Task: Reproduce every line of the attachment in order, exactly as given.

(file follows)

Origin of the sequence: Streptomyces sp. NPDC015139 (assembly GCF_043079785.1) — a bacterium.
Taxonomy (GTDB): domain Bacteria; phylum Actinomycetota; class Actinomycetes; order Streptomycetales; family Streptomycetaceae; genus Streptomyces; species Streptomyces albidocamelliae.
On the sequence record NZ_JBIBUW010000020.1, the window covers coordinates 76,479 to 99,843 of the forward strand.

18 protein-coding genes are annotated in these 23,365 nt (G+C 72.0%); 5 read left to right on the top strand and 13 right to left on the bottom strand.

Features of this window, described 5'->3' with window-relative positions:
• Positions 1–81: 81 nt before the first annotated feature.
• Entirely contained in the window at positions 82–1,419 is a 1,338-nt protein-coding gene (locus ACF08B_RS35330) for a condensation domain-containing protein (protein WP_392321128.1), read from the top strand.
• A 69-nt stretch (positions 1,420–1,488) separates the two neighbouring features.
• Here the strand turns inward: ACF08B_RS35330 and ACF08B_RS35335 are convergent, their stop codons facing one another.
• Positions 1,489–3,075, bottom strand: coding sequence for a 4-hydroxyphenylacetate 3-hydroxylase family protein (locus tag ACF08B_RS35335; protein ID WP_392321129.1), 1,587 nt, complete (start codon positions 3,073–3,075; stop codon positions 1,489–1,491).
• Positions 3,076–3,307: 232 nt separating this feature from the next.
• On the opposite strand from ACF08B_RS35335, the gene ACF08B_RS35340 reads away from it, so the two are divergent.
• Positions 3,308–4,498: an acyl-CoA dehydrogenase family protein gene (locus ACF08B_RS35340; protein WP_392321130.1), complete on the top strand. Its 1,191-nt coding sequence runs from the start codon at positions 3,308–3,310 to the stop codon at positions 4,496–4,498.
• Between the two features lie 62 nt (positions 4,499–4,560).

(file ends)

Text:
Origin of the sequence: Streptomyces sp. NPDC015139 (assembly GCF_043079785.1) — a bacterium.
Taxonomy (GTDB): domain Bacteria; phylum Actinomycetota; class Actinomycetes; order Streptomycetales; family Streptomycetaceae; genus Streptomyces; species Streptomyces albidocamelliae.
On the sequence record NZ_JBIBUW010000020.1, the window covers coordinates 76,479 to 99,843 of the forward strand.

18 protein-coding genes are annotated in these 23,365 nt (G+C 72.0%); 5 read left to right on the top strand and 13 right to left on the bottom strand.

Features of this window, described 5'->3' with window-relative positions:
• Positions 1–81: 81 nt before the first annotated feature.
• Entirely contained in the window at positions 82–1,419 is a 1,338-nt protein-coding gene (locus ACF08B_RS35330) for a condensation domain-containing protein (protein WP_392321128.1), read from the top strand.
• A 69-nt stretch (positions 1,420–1,488) separates the two neighbouring features.
• Here the strand turns inward: ACF08B_RS35330 and ACF08B_RS35335 are convergent, their stop codons facing one another.
• Positions 1,489–3,075, bottom strand: coding sequence for a 4-hydroxyphenylacetate 3-hydroxylase family protein (locus tag ACF08B_RS35335; protein ID WP_392321129.1), 1,587 nt, complete (start codon positions 3,073–3,075; stop codon positions 1,489–1,491).
• Positions 3,076–3,307: 232 nt separating this feature from the next.
• On the opposite strand from ACF08B_RS35335, the gene ACF08B_RS35340 reads away from it, so the two are divergent.
• Positions 3,308–4,498: an acyl-CoA dehydrogenase family protein gene (locus ACF08B_RS35340; protein WP_392321130.1), complete on the top strand. Its 1,191-nt coding sequence runs from the start codon at positions 3,308–3,310 to the stop codon at positions 4,496–4,498.
• Between the two features lie 62 nt (positions 4,499–4,560).